The sound of distant blaster fire still echoed off the walls of the maze of caves that the boy ran through blindly, barely aware of what lay two steps in front of him, the darkness and the fogbank of smoke from the battle still close around him. The boy, who was perhaps ten years old, was out of his mind with terror and shock….and a sorrow that he could not begin to absorb or comprehend. So on and on he ran, here almost tripping, there scraping himself on an outcropping of rock, but never, never losing grip on the battle-helmet that he held close to his chest, clutching it to himself like a talisman, precious, sacred, horrible.
His father’s severed head was still encased within it.
The boy’s other hand clutched a blaster, which he held out before him as he ran and ran, the blood and sweat and tears that stung his face blinding him as much as the battle-smoke. He ran instinctively, for this was something his father had taught him to do, and now he at last knew why. First learn to run, then I will teach you to fight, he could hear his father saying, over and over. That, and there’s no honor in dying stupidly. So his father had made him run….and run, and run, and run, training with clone troopers twice his size though not a day older, running the same tracks they had to run, until he would fall over exhausted and unable to move. At the time he did not know why his father had made him do this, only that it was his father making him do it, and that was enough; for his father had been all that he had, and now his father was gone, the boy’s universe annihilated in an instant by the blade of a Jedi.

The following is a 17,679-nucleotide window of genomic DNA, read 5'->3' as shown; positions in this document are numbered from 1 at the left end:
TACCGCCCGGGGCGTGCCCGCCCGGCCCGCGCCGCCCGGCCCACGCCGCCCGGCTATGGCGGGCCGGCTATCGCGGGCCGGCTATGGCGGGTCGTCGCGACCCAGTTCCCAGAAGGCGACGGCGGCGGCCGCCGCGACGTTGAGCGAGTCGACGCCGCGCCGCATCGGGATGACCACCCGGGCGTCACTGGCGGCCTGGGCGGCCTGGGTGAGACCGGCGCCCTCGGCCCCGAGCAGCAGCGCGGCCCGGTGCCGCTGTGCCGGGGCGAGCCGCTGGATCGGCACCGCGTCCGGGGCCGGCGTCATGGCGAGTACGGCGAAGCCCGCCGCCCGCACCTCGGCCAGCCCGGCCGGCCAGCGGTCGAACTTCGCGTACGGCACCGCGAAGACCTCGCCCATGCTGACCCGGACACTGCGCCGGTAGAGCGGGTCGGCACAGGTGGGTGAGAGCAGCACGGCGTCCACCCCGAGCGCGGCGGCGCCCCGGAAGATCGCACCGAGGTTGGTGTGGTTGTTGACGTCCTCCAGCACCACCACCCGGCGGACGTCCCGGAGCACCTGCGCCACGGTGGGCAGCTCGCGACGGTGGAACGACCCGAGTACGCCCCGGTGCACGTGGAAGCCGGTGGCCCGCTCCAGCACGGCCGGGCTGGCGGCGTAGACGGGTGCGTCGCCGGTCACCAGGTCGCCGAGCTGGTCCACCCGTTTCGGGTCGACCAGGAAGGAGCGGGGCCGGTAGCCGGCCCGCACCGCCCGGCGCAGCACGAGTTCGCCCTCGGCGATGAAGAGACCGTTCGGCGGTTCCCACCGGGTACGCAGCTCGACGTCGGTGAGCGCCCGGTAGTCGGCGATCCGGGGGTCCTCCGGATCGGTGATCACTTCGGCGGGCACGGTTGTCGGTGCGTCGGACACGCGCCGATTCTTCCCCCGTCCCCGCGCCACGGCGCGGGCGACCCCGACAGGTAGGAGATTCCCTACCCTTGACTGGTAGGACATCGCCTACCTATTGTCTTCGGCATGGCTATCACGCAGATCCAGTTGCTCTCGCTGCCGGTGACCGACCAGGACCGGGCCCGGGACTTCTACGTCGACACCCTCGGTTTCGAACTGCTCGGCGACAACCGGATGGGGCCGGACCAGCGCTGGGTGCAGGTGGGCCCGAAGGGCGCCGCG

Thinking of his training triggered another half-coherent thought that welled up through the madness that had overtaken him. The ship. He had to get to the ship. That was where his father would want him to go; that was another thing that had been ingrained in him. The ship meant safety and escape. That was why his father had taught him to fly it before he could hold a blaster; it went with running, with living to fight another day. Consummate soldier of Mandelor that his father was, he knew that getting the mission done trumped one’s own petty ego, and that this fact sometimes required a tactical withdrawal.
The boy, Boba, slowed to a walk. He was panting and heaving so hard that he thought he was hyperventilating, though he was in remarkably good training for one so young. Looking forward and backward and seeing no one through the haze, he stopped walking and slowly dropped to a crouch; then, carefully, as though it might break, placed the helmet in a shallow natural hollow in the cave wall. Still holding the blaster he reached into one of his pockets with his free hand and brought out a small rangefinder. It always told him the location of two things, if they were near enough: his father (he shuddered as the exact location of his father Jango’s armored corpse appeared as a glowing green icon on the tiny screen) and the Slave I, his father’s ship. The latter appeared as a red icon; Boba could see that it was still in the grotto where his father had parked it, and since there were no alert codes overlaying the icon it appeared to be online and functioning normally. Now if he could only get to it….